It’s not surprising that US National Team member Christina Bechtel has been to the Olympic Trials before, making her debut in 2012. What is surprising is that she finished dead last out of 161 finishers in the 100 long course meters butterfly.

This time around, Bechtel has the ninth-fastest seed time in the recently released psych sheet for the 2016 Trials in the 100 LCM fly. What’s more impressive is that she is an even stronger contender for an event in which she didn’t even make the cut in 2012 – the 200 LCM fly.

As far as it goes considering the impact of training and hitting the perfect taper for Trials, punching a ticket to Rio de Janeiro is fair game for contenders in those top dozen or so seeds.

Granted, Bechtel was plagued with appendicitis the night before the Wildcats departed for the 2012 Southeastern Conference Championships, so her training in the four months leading up to the 2012 Trials was hindered, but going from the last finisher to seeing Rio as a real possibility is an astounding jump to make in four years.

Bechtel was a key factor in bringing Kentucky national recognition, finishing as the runner-up in the 200 fly at the 2015 NCAA Championships for what was then the highest finish ever by a Kentucky swimmer. As head coach Lars Jorgensen explained, “Tina has really been instrumental in showing the younger girls that you can do it at Kentucky.”

The Franklin, Tenn., native has remained on campus to train with the team as a postgraduate athlete, promoting the message of “you can do it at Kentucky” even further. In her year of post-collegiate swimming, Bechtel has noted a dichotomy between her time as a student at UK and her current postgrad career.

“There’s a give and take,” Bechtel stated. “I mean, I have the opportunity to just train long course all season and focus on myself and my times, which has definitely been great. But at times, at the beginning, it was hard – the transition of when the rest of the team had started going to dual meets and realizing you can’t score points for the team.”

She has gained increasing momentum leading up to the Trials, marked by a pair of outstanding swims in her last competitive outing at the Arena Pro Swim Series at Indianapolis at the beginning of the month. Bechtel finished runner-up in both the 100 and 200 LCM fly, just behind the NCAA champion in both events in 2015 and 2016, Kelsi Worrell. In the 200 fly, she swam a 2:09.82, just over half a second off her best time of 2:09.20. The 100 fly was a more satisfying finish, as she notched a new personal record of 58.73 seconds.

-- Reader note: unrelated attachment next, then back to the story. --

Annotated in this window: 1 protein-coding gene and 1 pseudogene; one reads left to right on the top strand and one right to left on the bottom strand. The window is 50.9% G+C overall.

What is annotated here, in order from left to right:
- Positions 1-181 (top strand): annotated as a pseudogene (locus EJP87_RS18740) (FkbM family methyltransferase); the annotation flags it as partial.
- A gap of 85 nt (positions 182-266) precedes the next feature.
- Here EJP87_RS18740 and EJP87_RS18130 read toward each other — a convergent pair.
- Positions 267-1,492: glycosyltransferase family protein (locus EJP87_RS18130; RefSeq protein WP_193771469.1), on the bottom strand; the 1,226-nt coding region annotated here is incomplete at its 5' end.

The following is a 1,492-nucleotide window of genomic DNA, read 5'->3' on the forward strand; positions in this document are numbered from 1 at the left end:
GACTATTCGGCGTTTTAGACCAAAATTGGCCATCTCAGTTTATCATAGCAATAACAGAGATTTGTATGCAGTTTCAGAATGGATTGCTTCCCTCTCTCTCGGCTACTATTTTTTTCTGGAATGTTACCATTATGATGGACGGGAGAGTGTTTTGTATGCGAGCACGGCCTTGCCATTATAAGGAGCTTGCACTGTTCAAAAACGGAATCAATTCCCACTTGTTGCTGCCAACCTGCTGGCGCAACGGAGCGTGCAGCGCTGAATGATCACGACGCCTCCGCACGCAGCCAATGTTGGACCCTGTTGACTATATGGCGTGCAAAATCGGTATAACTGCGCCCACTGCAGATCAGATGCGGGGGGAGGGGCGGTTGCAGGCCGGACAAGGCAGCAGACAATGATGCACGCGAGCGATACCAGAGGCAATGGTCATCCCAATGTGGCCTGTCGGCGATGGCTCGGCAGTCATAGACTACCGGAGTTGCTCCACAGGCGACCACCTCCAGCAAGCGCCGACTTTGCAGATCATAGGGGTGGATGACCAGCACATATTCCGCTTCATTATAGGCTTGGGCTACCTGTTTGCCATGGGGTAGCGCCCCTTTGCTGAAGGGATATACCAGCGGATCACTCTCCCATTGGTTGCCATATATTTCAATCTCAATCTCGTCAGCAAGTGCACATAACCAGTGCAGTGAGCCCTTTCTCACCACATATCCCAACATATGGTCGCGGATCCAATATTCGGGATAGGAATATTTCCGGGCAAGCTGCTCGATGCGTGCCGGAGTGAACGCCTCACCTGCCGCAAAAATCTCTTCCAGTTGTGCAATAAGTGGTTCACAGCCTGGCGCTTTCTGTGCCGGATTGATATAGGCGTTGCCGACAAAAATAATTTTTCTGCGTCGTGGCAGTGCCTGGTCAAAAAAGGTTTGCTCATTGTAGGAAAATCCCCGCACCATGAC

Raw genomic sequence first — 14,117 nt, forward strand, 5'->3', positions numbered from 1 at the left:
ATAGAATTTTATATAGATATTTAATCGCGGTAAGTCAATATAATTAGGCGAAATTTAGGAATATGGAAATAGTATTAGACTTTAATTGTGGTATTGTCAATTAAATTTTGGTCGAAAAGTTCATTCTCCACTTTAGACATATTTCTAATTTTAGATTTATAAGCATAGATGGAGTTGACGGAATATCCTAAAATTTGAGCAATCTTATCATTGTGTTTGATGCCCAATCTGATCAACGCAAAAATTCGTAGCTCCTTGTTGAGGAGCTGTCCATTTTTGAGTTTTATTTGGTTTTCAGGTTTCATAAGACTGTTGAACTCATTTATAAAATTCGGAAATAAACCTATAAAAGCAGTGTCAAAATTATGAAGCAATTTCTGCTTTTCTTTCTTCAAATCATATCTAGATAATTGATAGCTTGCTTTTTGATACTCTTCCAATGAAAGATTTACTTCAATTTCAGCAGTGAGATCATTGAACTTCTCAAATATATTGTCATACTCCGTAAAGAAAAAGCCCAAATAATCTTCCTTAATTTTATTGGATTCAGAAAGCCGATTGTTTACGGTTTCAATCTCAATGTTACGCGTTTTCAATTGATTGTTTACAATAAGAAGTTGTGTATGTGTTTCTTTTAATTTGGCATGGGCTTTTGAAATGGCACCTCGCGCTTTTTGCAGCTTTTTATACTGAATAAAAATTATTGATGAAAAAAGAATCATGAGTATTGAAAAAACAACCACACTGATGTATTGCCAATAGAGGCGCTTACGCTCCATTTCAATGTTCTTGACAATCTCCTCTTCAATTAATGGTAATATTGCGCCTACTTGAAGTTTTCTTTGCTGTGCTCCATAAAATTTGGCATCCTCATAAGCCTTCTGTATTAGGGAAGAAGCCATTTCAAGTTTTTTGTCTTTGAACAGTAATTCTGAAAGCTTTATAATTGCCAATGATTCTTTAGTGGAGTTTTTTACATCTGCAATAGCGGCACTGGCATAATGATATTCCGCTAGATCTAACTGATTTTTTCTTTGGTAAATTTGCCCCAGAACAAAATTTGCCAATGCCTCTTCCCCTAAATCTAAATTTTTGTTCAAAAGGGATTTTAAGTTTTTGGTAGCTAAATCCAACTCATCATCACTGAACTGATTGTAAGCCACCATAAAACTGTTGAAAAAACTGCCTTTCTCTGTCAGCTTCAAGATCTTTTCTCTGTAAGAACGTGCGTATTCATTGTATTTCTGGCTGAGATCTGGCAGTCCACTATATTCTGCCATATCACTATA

“I would say I was a little bit surprised by going a PR, but I think it was definitely necessary before going into Trials,” she commented on the finish. “I’ve been doing a lot of the same training that we’ve been doing these past four years now with Lars, but I’ve been working on getting stronger in the weight room and trying to get faster and more fit while training. So I was really happy with those swims and happy that that’s what I have leading up before I swim in Omaha.”

Even while riding the wake of an unexpected personal best in Indianapolis, Bechtel remains grounded in the days leading up to Trials. “This sounds weird, but I don’t really think of myself or try to think of myself as a contender for Rio,” she confided. “I just kind of try to swim the best that I can swim. And so far, what I’ve been doing has led me up to this point where I am a ‘contender.’”

What Bechtel has been doing up until this point hasn’t been marked by a multitude of change in her training, especially since Jorgensen took over at the helm of the program before her sophomore campaign. Her first big change was stretching into a middle-distance swimmer and becoming one of the nation’s best in the 200 fly instead of just being a “fly or die” sprinter for the Wildcats. Bechtel was not only the national runner-up, but ended Kentucky’s eight-year drought of not having a Southeastern Conference champion.

She has also seen a marked difference in now identifying as long course performer, which she attributes to Jorgensen’s training plan of swimming long course nearly every morning during the season. That plan likely plays a key factor as to why Kentucky now has 25 representatives going to the Trials compared to the eight that went in 2012.

Overall, Bechtel’s take on being a nationally-recognized name in the world of swimming is an immensely refreshing one with her insightful summation: “People can put labels on you, but at the end of the day. I’m just Christina. I’m just a swimmer. I’m just trying to do the best that I can every day.”

Maintaining that calm yet focused demeanor has paid off for Bechtel in the past, helping her rise up the ranks of the nation’s elite butterflyers. Regardless of what happens at Trials for the young contender, she’ll still be Christina.

For the latest on the Kentucky swimming and diving program, follow @UKSwimDive on Twitter, on Facebook at, and on the web at

NOTE:  The fourth of a five-part series of individual features stories leading up to the 2016 US Olympic Trials.  Today, learn about postgrad US National Team member Christina Bechtel.


Previous features: Cobe Garcia | Geena Freriks| Kyle Higgins


by Chloe Smith
University of Kentucky
Media Relations Assistant